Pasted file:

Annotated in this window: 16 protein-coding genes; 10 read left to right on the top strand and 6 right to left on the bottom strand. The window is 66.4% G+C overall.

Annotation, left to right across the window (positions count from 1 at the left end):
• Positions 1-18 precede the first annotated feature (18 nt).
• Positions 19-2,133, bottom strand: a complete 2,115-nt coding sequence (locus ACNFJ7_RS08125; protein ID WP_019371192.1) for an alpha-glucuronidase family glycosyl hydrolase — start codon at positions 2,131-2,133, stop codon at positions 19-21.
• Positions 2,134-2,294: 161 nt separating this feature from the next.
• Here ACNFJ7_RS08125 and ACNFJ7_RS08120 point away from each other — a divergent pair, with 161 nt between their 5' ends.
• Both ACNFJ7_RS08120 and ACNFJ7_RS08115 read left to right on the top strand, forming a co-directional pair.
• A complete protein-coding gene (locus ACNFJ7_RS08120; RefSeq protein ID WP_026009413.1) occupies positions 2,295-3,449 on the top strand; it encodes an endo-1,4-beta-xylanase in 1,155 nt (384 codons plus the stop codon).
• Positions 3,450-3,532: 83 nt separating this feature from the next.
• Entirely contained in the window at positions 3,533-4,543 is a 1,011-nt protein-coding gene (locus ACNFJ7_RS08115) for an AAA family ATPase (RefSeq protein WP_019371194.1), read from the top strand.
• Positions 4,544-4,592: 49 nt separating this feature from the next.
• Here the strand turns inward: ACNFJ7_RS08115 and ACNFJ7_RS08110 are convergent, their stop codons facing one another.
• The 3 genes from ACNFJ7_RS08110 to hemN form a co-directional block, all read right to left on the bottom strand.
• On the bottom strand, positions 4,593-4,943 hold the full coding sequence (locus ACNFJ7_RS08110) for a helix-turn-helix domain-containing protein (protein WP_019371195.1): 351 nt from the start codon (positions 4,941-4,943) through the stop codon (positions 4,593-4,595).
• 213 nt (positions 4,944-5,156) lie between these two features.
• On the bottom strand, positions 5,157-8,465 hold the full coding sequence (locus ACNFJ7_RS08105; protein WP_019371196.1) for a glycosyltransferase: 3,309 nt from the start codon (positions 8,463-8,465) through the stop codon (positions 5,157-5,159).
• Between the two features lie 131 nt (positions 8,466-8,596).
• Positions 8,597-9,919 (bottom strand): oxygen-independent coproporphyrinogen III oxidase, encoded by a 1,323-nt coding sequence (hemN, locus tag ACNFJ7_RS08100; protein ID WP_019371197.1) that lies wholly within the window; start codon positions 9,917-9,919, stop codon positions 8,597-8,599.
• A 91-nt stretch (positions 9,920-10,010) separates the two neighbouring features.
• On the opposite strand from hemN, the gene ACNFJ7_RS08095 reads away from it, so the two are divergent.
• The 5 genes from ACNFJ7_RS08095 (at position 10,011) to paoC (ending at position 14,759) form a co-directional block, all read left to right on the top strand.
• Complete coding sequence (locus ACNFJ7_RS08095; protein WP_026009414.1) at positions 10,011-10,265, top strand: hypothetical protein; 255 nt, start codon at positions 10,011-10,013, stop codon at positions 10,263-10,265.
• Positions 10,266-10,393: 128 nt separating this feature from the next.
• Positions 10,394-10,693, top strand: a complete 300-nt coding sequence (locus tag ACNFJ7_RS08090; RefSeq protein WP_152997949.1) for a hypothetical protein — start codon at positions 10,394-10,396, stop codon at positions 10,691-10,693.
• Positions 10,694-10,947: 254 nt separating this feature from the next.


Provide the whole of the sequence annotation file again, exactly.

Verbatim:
Annotated in this window: 16 protein-coding genes; 10 read left to right on the top strand and 6 right to left on the bottom strand. The window is 66.4% G+C overall.

Annotation, left to right across the window (positions count from 1 at the left end):
• Positions 1-18 precede the first annotated feature (18 nt).
• Positions 19-2,133, bottom strand: a complete 2,115-nt coding sequence (locus ACNFJ7_RS08125; protein ID WP_019371192.1) for an alpha-glucuronidase family glycosyl hydrolase — start codon at positions 2,131-2,133, stop codon at positions 19-21.
• Positions 2,134-2,294: 161 nt separating this feature from the next.
• Here ACNFJ7_RS08125 and ACNFJ7_RS08120 point away from each other — a divergent pair, with 161 nt between their 5' ends.
• Both ACNFJ7_RS08120 and ACNFJ7_RS08115 read left to right on the top strand, forming a co-directional pair.
• A complete protein-coding gene (locus ACNFJ7_RS08120; RefSeq protein ID WP_026009413.1) occupies positions 2,295-3,449 on the top strand; it encodes an endo-1,4-beta-xylanase in 1,155 nt (384 codons plus the stop codon).
• Positions 3,450-3,532: 83 nt separating this feature from the next.
• Entirely contained in the window at positions 3,533-4,543 is a 1,011-nt protein-coding gene (locus ACNFJ7_RS08115) for an AAA family ATPase (RefSeq protein WP_019371194.1), read from the top strand.
• Positions 4,544-4,592: 49 nt separating this feature from the next.
• Here the strand turns inward: ACNFJ7_RS08115 and ACNFJ7_RS08110 are convergent, their stop codons facing one another.
• The 3 genes from ACNFJ7_RS08110 to hemN form a co-directional block, all read right to left on the bottom strand.
• On the bottom strand, positions 4,593-4,943 hold the full coding sequence (locus ACNFJ7_RS08110) for a helix-turn-helix domain-containing protein (protein WP_019371195.1): 351 nt from the start codon (positions 4,941-4,943) through the stop codon (positions 4,593-4,595).
• 213 nt (positions 4,944-5,156) lie between these two features.
• On the bottom strand, positions 5,157-8,465 hold the full coding sequence (locus ACNFJ7_RS08105; protein WP_019371196.1) for a glycosyltransferase: 3,309 nt from the start codon (positions 8,463-8,465) through the stop codon (positions 5,157-5,159).
• Between the two features lie 131 nt (positions 8,466-8,596).
• Positions 8,597-9,919 (bottom strand): oxygen-independent coproporphyrinogen III oxidase, encoded by a 1,323-nt coding sequence (hemN, locus tag ACNFJ7_RS08100; protein ID WP_019371197.1) that lies wholly within the window; start codon positions 9,917-9,919, stop codon positions 8,597-8,599.
• A 91-nt stretch (positions 9,920-10,010) separates the two neighbouring features.
• On the opposite strand from hemN, the gene ACNFJ7_RS08095 reads away from it, so the two are divergent.
• The 5 genes from ACNFJ7_RS08095 (at position 10,011) to paoC (ending at position 14,759) form a co-directional block, all read left to right on the top strand.
• Complete coding sequence (locus ACNFJ7_RS08095; protein WP_026009414.1) at positions 10,011-10,265, top strand: hypothetical protein; 255 nt, start codon at positions 10,011-10,013, stop codon at positions 10,263-10,265.
• Positions 10,266-10,393: 128 nt separating this feature from the next.
• Positions 10,394-10,693, top strand: a complete 300-nt coding sequence (locus tag ACNFJ7_RS08090; RefSeq protein WP_152997949.1) for a hypothetical protein — start codon at positions 10,394-10,396, stop codon at positions 10,691-10,693.
• Positions 10,694-10,947: 254 nt separating this feature from the next.